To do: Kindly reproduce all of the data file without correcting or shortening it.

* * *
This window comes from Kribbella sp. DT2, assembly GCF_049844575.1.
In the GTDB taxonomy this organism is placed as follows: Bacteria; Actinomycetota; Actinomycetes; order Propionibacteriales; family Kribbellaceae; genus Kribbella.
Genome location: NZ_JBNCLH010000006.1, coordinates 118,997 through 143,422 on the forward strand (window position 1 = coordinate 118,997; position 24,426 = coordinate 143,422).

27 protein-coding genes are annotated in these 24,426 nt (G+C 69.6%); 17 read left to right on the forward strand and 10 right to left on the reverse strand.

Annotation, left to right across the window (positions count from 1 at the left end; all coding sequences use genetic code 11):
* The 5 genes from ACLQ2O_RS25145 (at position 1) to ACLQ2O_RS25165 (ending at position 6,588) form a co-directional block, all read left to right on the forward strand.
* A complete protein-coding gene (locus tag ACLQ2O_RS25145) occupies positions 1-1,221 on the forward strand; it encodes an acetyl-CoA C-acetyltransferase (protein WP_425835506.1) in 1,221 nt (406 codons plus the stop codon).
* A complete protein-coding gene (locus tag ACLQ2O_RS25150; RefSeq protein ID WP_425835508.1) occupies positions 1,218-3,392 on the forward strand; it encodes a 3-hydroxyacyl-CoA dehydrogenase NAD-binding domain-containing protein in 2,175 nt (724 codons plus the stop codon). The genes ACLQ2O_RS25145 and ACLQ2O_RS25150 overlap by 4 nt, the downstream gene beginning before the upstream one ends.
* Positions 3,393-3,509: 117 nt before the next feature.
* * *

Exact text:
This window comes from Kribbella sp. DT2, assembly GCF_049844575.1.
In the GTDB taxonomy this organism is placed as follows: Bacteria; Actinomycetota; Actinomycetes; order Propionibacteriales; family Kribbellaceae; genus Kribbella.
Genome location: NZ_JBNCLH010000006.1, coordinates 118,997 through 143,422 on the forward strand (window position 1 = coordinate 118,997; position 24,426 = coordinate 143,422).

27 protein-coding genes are annotated in these 24,426 nt (G+C 69.6%); 17 read left to right on the forward strand and 10 right to left on the reverse strand.

Annotation, left to right across the window (positions count from 1 at the left end; all coding sequences use genetic code 11):
* The 5 genes from ACLQ2O_RS25145 (at position 1) to ACLQ2O_RS25165 (ending at position 6,588) form a co-directional block, all read left to right on the forward strand.
* A complete protein-coding gene (locus tag ACLQ2O_RS25145) occupies positions 1-1,221 on the forward strand; it encodes an acetyl-CoA C-acetyltransferase (protein WP_425835506.1) in 1,221 nt (406 codons plus the stop codon).
* A complete protein-coding gene (locus tag ACLQ2O_RS25150; RefSeq protein ID WP_425835508.1) occupies positions 1,218-3,392 on the forward strand; it encodes a 3-hydroxyacyl-CoA dehydrogenase NAD-binding domain-containing protein in 2,175 nt (724 codons plus the stop codon). The genes ACLQ2O_RS25145 and ACLQ2O_RS25150 overlap by 4 nt, the downstream gene beginning before the upstream one ends.
* Positions 3,393-3,509: 117 nt before the next feature.